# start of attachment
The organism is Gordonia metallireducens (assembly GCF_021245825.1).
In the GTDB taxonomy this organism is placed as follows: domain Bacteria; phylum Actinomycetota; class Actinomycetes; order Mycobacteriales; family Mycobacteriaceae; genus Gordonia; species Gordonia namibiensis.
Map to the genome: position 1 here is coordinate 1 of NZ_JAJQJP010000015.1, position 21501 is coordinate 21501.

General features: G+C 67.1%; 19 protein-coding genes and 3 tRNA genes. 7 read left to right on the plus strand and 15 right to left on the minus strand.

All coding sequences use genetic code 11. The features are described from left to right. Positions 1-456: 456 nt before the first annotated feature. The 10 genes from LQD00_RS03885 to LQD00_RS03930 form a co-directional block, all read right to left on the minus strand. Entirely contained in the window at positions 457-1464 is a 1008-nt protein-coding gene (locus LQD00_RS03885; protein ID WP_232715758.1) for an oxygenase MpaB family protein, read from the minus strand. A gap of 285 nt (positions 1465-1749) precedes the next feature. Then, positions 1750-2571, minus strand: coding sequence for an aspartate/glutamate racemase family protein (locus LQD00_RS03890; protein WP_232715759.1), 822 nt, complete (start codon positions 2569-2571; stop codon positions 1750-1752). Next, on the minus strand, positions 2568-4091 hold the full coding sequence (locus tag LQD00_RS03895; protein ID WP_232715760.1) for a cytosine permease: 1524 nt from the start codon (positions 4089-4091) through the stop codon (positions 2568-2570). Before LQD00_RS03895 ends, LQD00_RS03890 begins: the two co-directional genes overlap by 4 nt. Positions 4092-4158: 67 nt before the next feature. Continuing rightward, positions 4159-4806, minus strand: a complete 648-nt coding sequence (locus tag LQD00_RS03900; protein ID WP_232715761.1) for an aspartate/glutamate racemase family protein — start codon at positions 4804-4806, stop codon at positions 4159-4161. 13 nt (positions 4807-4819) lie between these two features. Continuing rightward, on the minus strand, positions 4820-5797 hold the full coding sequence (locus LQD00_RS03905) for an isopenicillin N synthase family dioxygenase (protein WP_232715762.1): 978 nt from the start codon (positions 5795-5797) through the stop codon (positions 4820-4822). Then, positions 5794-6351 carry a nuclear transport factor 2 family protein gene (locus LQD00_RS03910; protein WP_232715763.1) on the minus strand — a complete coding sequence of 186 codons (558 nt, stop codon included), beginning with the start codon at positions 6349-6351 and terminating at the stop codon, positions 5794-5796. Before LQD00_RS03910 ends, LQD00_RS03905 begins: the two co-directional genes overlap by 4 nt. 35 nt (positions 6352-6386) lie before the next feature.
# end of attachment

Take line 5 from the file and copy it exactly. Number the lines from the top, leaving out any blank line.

All coding sequences use genetic code 11. The features are described from left to right. Positions 1-456: 456 nt before the first annotated feature. The 10 genes from LQD00_RS03885 to LQD00_RS03930 form a co-directional block, all read right to left on the minus strand. Entirely contained in the window at positions 457-1464 is a 1008-nt protein-coding gene (locus LQD00_RS03885; protein ID WP_232715758.1) for an oxygenase MpaB family protein, read from the minus strand. A gap of 285 nt (positions 1465-1749) precedes the next feature. Then, positions 1750-2571, minus strand: coding sequence for an aspartate/glutamate racemase family protein (locus LQD00_RS03890; protein WP_232715759.1), 822 nt, complete (start codon positions 2569-2571; stop codon positions 1750-1752). Next, on the minus strand, positions 2568-4091 hold the full coding sequence (locus tag LQD00_RS03895; protein ID WP_232715760.1) for a cytosine permease: 1524 nt from the start codon (positions 4089-4091) through the stop codon (positions 2568-2570). Before LQD00_RS03895 ends, LQD00_RS03890 begins: the two co-directional genes overlap by 4 nt. Positions 4092-4158: 67 nt before the next feature. Continuing rightward, positions 4159-4806, minus strand: a complete 648-nt coding sequence (locus tag LQD00_RS03900; protein ID WP_232715761.1) for an aspartate/glutamate racemase family protein — start codon at positions 4804-4806, stop codon at positions 4159-4161. 13 nt (positions 4807-4819) lie between these two features. Continuing rightward, on the minus strand, positions 4820-5797 hold the full coding sequence (locus LQD00_RS03905) for an isopenicillin N synthase family dioxygenase (protein WP_232715762.1): 978 nt from the start codon (positions 5795-5797) through the stop codon (positions 4820-4822). Then, positions 5794-6351 carry a nuclear transport factor 2 family protein gene (locus LQD00_RS03910; protein WP_232715763.1) on the minus strand — a complete coding sequence of 186 codons (558 nt, stop codon included), beginning with the start codon at positions 6349-6351 and terminating at the stop codon, positions 5794-5796. Before LQD00_RS03910 ends, LQD00_RS03905 begins: the two co-directional genes overlap by 4 nt. 35 nt (positions 6352-6386) lie before the next feature.